This article is part of Made @ HubSpot, an internal thought leadership series through which we learn from experiences conducted by our own HubSpotters.
Platforms are built into our daily lives – whether we realize it or not.
Have you recently… ordered food from a service like GrubHub or made a reservation with OpenTable? Have you booked a ride with Lyft? Have you used your phone to check your emails? All of these seamless interactions require systems to talk to each other through open platforms.
And at work? How many tools do you use to do your job? Do you spend a lot of time updating disparate systems or do you use a stack of connected technologies to keep things up to date? If it’s the latter, you have a platform to thank for saving time.
A Platform connects tools, teams, data and processes under one digital roof. It’s the core of all systems and lets you connect all your favorite tools seamlessly using integrations. A the integration allows disparate systems to talk to each other. By joining tools through integrations, a change made to System A is automatically pushed to System B.
Leveraging platforms and integrations has not always been commonplace. Few years ago, HubSpot Research found that 82% of salespeople and marketers wasted up to an hour a day managing silo tools – a costly mistake.
Today, employees recognize that integrating technology to do their jobs is not an option but a requirement. Individual employees choose to connect their tools and, on average, take advantage of eight apps to do their job.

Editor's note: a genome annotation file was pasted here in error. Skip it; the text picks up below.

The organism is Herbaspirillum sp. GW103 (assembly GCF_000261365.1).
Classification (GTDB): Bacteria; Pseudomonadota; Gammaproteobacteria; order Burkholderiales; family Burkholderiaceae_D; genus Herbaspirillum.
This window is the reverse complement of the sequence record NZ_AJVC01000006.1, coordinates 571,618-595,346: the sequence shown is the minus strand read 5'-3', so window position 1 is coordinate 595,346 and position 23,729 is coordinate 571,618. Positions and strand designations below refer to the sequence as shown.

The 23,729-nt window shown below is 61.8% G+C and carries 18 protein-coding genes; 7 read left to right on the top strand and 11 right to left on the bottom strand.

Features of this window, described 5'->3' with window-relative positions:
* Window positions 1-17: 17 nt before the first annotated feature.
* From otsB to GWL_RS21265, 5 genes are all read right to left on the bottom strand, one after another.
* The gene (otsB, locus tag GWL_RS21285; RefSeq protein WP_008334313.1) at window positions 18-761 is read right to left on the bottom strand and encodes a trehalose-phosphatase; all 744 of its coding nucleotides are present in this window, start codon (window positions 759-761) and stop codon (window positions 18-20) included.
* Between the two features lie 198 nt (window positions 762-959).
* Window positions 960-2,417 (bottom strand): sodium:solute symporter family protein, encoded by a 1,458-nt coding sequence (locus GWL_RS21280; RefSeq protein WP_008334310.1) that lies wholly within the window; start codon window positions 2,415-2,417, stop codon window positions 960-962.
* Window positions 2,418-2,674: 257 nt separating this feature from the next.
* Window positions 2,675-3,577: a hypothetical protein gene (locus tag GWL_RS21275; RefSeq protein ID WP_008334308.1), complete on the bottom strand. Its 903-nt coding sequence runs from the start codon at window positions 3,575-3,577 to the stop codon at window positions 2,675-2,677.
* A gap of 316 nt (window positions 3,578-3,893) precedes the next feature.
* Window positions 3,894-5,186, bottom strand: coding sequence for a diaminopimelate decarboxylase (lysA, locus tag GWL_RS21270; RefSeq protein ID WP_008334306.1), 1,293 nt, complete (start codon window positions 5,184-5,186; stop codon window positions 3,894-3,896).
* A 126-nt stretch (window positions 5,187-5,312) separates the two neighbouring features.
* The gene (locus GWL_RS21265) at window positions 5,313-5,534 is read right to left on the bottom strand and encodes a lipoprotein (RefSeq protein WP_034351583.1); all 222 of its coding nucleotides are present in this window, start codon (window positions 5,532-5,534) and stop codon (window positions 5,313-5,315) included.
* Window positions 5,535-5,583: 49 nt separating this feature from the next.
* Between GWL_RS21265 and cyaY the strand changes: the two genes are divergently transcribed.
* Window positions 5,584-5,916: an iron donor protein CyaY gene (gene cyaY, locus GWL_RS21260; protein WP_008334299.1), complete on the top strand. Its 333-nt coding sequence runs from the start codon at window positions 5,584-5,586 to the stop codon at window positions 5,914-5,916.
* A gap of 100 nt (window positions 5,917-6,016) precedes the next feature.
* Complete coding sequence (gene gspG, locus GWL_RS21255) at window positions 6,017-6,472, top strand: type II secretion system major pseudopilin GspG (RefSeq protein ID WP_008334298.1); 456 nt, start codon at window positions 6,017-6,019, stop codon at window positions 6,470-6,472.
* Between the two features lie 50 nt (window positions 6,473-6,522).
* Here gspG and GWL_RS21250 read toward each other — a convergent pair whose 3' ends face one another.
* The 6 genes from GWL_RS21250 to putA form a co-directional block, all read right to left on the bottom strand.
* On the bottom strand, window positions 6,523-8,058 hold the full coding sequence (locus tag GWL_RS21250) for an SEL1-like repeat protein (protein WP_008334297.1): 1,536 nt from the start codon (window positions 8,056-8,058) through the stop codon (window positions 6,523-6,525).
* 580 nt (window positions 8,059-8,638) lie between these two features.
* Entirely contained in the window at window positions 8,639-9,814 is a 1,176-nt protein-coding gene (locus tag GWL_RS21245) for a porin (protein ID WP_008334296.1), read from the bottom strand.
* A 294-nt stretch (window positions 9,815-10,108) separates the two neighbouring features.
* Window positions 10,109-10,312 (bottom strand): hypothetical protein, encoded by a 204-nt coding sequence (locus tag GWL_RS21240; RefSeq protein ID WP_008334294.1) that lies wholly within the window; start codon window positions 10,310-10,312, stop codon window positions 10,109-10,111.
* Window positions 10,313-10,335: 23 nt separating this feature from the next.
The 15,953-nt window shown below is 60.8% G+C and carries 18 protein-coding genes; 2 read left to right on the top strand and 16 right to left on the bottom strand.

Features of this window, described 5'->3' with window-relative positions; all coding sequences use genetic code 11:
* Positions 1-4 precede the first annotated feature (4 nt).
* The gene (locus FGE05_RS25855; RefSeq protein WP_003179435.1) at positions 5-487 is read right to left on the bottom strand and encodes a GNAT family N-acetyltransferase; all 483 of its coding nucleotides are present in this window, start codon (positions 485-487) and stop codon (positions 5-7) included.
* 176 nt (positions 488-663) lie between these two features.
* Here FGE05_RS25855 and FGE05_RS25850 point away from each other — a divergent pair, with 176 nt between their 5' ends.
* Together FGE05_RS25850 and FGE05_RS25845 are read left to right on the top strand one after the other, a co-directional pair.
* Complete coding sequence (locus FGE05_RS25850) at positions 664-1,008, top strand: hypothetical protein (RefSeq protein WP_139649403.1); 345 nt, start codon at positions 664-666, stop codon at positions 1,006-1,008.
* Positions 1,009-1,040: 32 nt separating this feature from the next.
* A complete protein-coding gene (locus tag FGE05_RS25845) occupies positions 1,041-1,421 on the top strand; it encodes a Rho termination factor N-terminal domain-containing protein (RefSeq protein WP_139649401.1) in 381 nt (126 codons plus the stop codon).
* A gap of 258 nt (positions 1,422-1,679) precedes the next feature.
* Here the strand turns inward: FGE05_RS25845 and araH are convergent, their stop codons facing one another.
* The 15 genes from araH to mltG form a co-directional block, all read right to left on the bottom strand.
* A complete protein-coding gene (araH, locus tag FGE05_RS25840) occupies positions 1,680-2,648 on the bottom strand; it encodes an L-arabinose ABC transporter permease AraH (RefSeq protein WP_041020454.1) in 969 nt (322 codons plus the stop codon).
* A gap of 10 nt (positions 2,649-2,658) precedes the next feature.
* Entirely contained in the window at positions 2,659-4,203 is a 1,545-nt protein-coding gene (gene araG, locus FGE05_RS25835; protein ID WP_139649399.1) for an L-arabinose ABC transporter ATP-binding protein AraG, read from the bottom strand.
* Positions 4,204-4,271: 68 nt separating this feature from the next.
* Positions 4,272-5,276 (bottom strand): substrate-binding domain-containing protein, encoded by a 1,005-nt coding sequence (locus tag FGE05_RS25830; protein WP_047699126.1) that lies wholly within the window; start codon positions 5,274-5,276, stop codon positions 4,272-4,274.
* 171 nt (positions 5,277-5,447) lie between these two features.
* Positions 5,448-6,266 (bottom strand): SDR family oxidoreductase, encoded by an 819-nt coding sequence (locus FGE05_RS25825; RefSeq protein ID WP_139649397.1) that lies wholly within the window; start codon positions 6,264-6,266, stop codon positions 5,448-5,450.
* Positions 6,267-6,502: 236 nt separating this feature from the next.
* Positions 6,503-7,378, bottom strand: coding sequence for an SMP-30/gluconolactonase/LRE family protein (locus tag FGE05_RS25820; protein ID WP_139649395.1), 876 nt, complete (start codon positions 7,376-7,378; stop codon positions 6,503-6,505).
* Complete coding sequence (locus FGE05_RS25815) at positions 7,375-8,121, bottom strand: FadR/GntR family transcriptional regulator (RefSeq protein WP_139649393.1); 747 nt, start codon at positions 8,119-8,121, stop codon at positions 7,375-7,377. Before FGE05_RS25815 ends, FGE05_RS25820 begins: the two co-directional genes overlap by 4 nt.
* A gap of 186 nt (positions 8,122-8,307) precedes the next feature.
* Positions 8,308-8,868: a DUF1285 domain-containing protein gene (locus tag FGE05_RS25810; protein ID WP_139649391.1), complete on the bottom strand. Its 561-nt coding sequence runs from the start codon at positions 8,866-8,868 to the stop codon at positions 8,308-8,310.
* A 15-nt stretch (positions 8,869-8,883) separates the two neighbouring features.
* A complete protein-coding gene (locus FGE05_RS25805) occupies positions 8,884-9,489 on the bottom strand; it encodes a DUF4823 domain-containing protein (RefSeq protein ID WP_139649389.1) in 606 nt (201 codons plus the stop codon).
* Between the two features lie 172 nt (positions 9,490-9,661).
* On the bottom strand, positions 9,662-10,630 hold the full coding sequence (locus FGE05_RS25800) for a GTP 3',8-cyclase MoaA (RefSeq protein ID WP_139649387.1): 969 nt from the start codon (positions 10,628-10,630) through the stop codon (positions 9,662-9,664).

Employees and businesses run on connected apps. Okta found these to be small to medium-sized customers (defined as businesses with less than 2,000 employees) 73 applications on average – 38% more than last year. While larger customers (companies with more than 2,000 employees) operate more than 130 applications, a 68% increase over last year.
From personal life to work, platforms have become a staple of our daily lives. These platforms are well-oiled machines that initiate seamless connections between technologies. Today’s consumer not only anticipates, but also expects their systems to go online, raising the bar for businesses to make it possible.
But more tools shouldn’t mean more friction. At HubSpot, we want to help our customers connect their tools to our platform to reduce friction and grow better. Customers should have tools and solutions to meet their needs, whether HubSpot created them or not. Connection tools enable consistent data, processes and experiences. This year, we’re experimenting with ways to expose integrations to our customers to increase their adoption.
However, as a platform evolves, it becomes increasingly difficult for customers to browse exhaustive lists of integrations and identify what is relevant to them. We recognized this at HubSpot and started experimenting with paid ads to see if it could be a valuable distribution channel for our customers.